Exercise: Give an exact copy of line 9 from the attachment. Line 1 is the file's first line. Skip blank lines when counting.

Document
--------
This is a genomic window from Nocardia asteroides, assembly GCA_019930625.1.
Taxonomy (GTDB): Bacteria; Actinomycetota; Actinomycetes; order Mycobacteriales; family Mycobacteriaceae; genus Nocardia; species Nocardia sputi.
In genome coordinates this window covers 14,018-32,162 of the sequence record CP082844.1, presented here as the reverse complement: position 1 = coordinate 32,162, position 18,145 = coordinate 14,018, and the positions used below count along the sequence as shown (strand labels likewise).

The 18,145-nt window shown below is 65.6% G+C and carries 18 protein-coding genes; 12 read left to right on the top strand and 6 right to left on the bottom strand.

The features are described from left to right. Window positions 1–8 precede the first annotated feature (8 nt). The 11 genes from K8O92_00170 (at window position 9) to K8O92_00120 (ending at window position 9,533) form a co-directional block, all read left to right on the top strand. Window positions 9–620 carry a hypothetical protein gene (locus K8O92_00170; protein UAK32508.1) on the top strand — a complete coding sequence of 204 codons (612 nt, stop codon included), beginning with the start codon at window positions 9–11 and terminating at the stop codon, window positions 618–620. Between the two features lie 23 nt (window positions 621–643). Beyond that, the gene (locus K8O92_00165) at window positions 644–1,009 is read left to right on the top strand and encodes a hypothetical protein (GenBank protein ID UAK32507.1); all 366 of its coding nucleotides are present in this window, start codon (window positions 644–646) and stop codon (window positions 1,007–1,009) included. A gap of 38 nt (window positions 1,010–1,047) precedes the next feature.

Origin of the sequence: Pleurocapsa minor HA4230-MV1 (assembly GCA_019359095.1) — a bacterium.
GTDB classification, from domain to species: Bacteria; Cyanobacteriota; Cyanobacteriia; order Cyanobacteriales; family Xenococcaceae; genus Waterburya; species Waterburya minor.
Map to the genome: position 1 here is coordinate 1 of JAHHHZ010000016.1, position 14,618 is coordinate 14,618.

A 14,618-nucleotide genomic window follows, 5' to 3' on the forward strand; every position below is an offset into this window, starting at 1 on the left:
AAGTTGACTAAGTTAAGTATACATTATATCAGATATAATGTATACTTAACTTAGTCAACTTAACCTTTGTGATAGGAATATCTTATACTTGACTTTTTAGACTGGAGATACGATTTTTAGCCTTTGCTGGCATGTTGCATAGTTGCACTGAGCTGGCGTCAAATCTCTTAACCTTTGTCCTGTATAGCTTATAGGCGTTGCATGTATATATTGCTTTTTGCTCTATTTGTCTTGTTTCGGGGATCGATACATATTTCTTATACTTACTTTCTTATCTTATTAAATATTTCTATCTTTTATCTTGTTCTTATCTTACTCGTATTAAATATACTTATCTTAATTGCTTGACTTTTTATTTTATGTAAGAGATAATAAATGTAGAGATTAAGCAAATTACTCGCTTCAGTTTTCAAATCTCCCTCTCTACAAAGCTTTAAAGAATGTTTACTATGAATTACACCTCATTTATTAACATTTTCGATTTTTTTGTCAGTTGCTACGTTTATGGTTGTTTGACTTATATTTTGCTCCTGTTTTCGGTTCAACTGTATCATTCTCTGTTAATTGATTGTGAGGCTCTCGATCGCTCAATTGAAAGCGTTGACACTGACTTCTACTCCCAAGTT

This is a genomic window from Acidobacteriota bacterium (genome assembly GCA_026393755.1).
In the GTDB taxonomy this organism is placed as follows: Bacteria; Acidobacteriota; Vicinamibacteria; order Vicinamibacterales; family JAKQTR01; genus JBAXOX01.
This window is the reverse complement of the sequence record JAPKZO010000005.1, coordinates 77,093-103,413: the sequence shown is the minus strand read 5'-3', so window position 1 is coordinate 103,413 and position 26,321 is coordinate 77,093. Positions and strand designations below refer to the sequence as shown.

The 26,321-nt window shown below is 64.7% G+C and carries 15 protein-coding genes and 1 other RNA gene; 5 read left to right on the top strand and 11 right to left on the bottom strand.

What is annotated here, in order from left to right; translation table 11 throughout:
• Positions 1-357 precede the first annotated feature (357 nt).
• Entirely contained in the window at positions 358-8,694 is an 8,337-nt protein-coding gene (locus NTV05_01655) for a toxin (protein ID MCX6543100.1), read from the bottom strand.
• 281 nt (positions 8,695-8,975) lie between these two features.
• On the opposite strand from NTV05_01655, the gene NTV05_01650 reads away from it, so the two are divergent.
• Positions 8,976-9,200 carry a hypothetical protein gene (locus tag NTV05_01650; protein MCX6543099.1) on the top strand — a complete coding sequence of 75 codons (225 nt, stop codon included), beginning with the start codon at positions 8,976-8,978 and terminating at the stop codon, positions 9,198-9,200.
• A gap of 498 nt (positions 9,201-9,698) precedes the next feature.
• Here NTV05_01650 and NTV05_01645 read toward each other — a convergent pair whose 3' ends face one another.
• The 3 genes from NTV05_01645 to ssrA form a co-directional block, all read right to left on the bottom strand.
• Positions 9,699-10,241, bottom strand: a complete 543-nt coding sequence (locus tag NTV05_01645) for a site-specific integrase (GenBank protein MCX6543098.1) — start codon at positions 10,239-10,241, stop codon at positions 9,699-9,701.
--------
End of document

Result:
A 14,618-nucleotide genomic window follows, 5' to 3' on the forward strand; every position below is an offset into this window, starting at 1 on the left: